Literally “The more it changes, the more it’s the same thing.”
Having spent a good part of the last 12 years working and living in Europe has given me something of an insider's view of the US from the outside and an outsider's view of Europe from the inside. Today's post will be a slice of the former.
I’ve been reading the collection of Janet Flanner’s dispatches to the New Yorker from 1925-1939. I am about dead center in the book, in the year 1934 during the "Great Depression", where she covers, with enviable brevity, the financial scandal generated by the actions of embezzler Alexandre Stavisky, which had unwelcome consequences for the French from high government officials to working-class citizens. (Read more at Wikipedia here)
Stavisky managed municipal pawnshops (credit organizations of the day) in Bayonne, France, but also moved in Parisian financial circles. He sold lots of worthless bonds financed on the surety of what he called the emeralds of the late Empress of Germany — which later turned out to be glass. Sound familiar? Not yet? Replace “emeralds” with “mortgage backed securities”, “worthless bonds” with “credit default swaps”…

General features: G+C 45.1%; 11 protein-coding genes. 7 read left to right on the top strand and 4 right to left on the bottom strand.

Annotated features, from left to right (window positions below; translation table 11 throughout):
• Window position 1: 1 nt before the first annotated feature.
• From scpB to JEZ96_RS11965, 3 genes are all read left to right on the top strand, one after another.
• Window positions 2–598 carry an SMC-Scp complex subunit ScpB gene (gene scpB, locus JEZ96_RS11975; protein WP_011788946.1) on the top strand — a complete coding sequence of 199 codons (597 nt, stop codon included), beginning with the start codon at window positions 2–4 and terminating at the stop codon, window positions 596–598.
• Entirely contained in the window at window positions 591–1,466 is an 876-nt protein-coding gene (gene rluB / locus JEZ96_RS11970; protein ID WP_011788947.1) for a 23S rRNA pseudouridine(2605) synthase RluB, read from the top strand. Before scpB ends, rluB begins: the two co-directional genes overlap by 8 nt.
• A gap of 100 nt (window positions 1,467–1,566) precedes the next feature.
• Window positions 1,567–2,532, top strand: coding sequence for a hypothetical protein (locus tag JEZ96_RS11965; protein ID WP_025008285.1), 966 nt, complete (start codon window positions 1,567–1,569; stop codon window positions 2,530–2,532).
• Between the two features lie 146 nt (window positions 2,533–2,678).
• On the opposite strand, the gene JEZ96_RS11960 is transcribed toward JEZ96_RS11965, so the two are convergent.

Stavisky warded off judicial intervention and bought his way into the administration of several Parisian newspapers, controlling first advertising and then the news.
Today, much financial news and direction is received via the financial news networks on TV. This week, I was linked to a surprisingly on point “Daily Show” from March 4 on the subject of how our modern channels of information are part and parcel of the contemporary financial scandals.
Don’t let Jon Stewart’s ranting in response to Rick Santelli's ranting turn you off…
|The Daily Show With Jon Stewart||M - Th 11p / 10c|
|CNBC Gives Financial Advice|
“To go in the dark with a light
is to know the light.
... know that the dark, too,
blooms and sings,
and is traveled by dark feet and dark wings.”
"To Know the Dark" by Wendell Berry